As I walked Through Basantapur, Thamel and Jamal, I generally see a group of children dancing freely on the streets, without any hesitation, playing cards, smoking, and sometimes fighting. I used to feel a sense of fear for my own safety, Along with the fear, questions arose in my mind. Why they on the streets and where did they come from? Were they simply the dejected rejected "khate" or " street Kids" who were ignored and evaded by the rest of Kathmandu's preoccupied society? Or did each of these children have their own stories? Was there something about them we really needed to be afraid of ? It was to find the answers to these questions that I began to paint this series.
It began with visiting the spaces where they played and spent their time. It was the first time I really saw them. I spent increasing amount of time with them. More than words, I am comfortable exchanging thoughts and communication visually. SO, I asked the children if they were interested in drawing and painting. I found they too were like me. They drew their own landscapes, Their village look. "They drew their friends, dos, houses, mountains, trees, terrible creatures, dragons and sometime made jokes like " this looks like your imaginary girlfriend". I found that they drew their surroundings, Their observations, and their own experiences. This process brought us closer and built a trust and friendship amongst us. Kaladhar, Suman, Saila, And Saroj were with whom I first made contact. A few of them shared the stories of how they came to live on the streets. What I found from their stories was that the streets were a place of refuge from the abuses they experienced from their broken families.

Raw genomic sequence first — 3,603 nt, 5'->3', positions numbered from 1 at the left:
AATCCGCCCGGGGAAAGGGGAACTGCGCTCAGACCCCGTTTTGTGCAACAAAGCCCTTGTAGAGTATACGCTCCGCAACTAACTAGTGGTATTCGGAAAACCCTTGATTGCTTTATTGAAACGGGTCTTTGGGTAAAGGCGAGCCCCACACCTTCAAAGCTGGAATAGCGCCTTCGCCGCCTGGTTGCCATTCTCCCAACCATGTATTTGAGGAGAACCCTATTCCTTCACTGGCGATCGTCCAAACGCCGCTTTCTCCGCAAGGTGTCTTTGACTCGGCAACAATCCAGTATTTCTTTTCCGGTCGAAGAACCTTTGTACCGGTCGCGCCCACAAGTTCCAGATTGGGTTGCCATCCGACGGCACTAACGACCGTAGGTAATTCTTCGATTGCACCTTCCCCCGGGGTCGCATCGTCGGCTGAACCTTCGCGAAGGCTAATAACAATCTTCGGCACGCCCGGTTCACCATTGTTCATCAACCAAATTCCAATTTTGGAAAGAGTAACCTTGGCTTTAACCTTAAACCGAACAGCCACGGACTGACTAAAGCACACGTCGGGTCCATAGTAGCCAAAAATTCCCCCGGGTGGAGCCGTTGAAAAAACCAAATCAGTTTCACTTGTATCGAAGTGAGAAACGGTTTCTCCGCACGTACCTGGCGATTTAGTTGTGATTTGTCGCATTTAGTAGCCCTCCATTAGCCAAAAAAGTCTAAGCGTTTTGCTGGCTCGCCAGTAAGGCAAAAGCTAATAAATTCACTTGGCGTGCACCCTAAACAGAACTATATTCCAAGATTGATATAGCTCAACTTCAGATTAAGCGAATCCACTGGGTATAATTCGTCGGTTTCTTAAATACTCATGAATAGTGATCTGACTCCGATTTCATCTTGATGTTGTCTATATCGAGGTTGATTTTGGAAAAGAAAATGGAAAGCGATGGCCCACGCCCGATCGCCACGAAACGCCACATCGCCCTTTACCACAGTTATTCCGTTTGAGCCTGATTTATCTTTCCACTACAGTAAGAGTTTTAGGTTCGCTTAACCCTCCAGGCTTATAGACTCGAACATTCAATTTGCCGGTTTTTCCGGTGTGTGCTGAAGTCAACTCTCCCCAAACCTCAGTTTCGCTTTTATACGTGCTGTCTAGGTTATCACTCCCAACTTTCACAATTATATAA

I captured some of my visits with video camera and thought still photography. The images and video I took Served as a remembrance of those moments. My own experiences and the stories shared by the children became important in my process of making the paintings. I painted the children portraits from these photographs, tryinh to respect the shape and expressions in their eyes. The images were in colors. but I painted them in monochrome to express the sadness and darkness I felt when thinking of what the children was living with. The scribbling and child like drawings in the background reflects my experiences, observations, memories the children as they were, as well as depict my own experiences and interpretations.
I do not have all the answers to my questions, but simply listening, hearing and depicting the children and their stories has changed the way I see the children who dance, play, smoke, and fight on the streets, footpaths and alleys around the Kathmandu. I do not sense the same fear anymore.
And Nepal1 Craft Centre is Giving encourage to improve their life.
There are no products in this section